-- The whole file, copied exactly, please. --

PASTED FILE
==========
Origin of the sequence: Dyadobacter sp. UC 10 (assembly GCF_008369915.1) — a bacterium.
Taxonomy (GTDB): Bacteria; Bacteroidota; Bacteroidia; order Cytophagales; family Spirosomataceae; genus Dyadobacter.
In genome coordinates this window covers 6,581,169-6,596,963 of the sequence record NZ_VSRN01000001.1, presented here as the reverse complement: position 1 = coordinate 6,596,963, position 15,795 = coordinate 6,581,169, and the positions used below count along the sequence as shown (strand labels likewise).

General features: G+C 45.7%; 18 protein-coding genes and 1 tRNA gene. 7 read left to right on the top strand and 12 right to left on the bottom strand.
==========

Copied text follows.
Origin of the sequence: Dyadobacter sp. UC 10 (assembly GCF_008369915.1) — a bacterium.
Taxonomy (GTDB): Bacteria; Bacteroidota; Bacteroidia; order Cytophagales; family Spirosomataceae; genus Dyadobacter.
In genome coordinates this window covers 6,581,169-6,596,963 of the sequence record NZ_VSRN01000001.1, presented here as the reverse complement: position 1 = coordinate 6,596,963, position 15,795 = coordinate 6,581,169, and the positions used below count along the sequence as shown (strand labels likewise).

General features: G+C 45.7%; 18 protein-coding genes and 1 tRNA gene. 7 read left to right on the top strand and 12 right to left on the bottom strand.